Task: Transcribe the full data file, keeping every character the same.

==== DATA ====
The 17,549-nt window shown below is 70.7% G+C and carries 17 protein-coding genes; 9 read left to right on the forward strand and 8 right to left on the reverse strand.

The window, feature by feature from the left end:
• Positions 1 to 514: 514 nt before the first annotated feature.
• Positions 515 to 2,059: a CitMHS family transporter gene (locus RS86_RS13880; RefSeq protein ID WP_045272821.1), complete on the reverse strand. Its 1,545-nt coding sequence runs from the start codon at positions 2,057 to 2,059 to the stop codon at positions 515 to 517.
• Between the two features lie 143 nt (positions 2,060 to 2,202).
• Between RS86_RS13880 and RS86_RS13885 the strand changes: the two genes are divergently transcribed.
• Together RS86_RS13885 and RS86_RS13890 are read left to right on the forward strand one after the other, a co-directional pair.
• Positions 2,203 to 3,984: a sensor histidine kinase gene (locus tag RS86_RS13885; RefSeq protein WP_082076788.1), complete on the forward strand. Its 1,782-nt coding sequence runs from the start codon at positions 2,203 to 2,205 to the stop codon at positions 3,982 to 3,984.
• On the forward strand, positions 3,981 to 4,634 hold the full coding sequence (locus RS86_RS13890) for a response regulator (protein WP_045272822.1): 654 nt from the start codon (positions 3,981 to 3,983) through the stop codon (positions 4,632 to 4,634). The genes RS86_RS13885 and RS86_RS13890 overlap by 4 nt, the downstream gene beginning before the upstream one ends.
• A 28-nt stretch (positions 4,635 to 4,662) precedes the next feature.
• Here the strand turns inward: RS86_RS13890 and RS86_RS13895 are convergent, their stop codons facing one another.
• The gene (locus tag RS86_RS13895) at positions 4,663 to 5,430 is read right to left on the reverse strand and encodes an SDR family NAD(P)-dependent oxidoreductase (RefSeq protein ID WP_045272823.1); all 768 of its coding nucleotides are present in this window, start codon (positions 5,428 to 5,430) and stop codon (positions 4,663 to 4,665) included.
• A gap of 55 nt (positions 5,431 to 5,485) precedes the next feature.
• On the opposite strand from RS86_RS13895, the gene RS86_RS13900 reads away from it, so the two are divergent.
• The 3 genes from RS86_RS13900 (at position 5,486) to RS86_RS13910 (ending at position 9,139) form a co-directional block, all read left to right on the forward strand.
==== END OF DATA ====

The 17,549-nt window shown below is 70.7% G+C and carries 17 protein-coding genes; 9 read left to right on the forward strand and 8 right to left on the reverse strand.

The window, feature by feature from the left end:
• Positions 1 to 514: 514 nt before the first annotated feature.
• Positions 515 to 2,059: a CitMHS family transporter gene (locus RS86_RS13880; RefSeq protein ID WP_045272821.1), complete on the reverse strand. Its 1,545-nt coding sequence runs from the start codon at positions 2,057 to 2,059 to the stop codon at positions 515 to 517.
• Between the two features lie 143 nt (positions 2,060 to 2,202).
• Between RS86_RS13880 and RS86_RS13885 the strand changes: the two genes are divergently transcribed.
• Together RS86_RS13885 and RS86_RS13890 are read left to right on the forward strand one after the other, a co-directional pair.
• Positions 2,203 to 3,984: a sensor histidine kinase gene (locus tag RS86_RS13885; RefSeq protein WP_082076788.1), complete on the forward strand. Its 1,782-nt coding sequence runs from the start codon at positions 2,203 to 2,205 to the stop codon at positions 3,982 to 3,984.
• On the forward strand, positions 3,981 to 4,634 hold the full coding sequence (locus RS86_RS13890) for a response regulator (protein WP_045272822.1): 654 nt from the start codon (positions 3,981 to 3,983) through the stop codon (positions 4,632 to 4,634). The genes RS86_RS13885 and RS86_RS13890 overlap by 4 nt, the downstream gene beginning before the upstream one ends.
• A 28-nt stretch (positions 4,635 to 4,662) precedes the next feature.
• Here the strand turns inward: RS86_RS13890 and RS86_RS13895 are convergent, their stop codons facing one another.
• The gene (locus tag RS86_RS13895) at positions 4,663 to 5,430 is read right to left on the reverse strand and encodes an SDR family NAD(P)-dependent oxidoreductase (RefSeq protein ID WP_045272823.1); all 768 of its coding nucleotides are present in this window, start codon (positions 5,428 to 5,430) and stop codon (positions 4,663 to 4,665) included.
• A gap of 55 nt (positions 5,431 to 5,485) precedes the next feature.
• On the opposite strand from RS86_RS13895, the gene RS86_RS13900 reads away from it, so the two are divergent.
• The 3 genes from RS86_RS13900 (at position 5,486) to RS86_RS13910 (ending at position 9,139) form a co-directional block, all read left to right on the forward strand.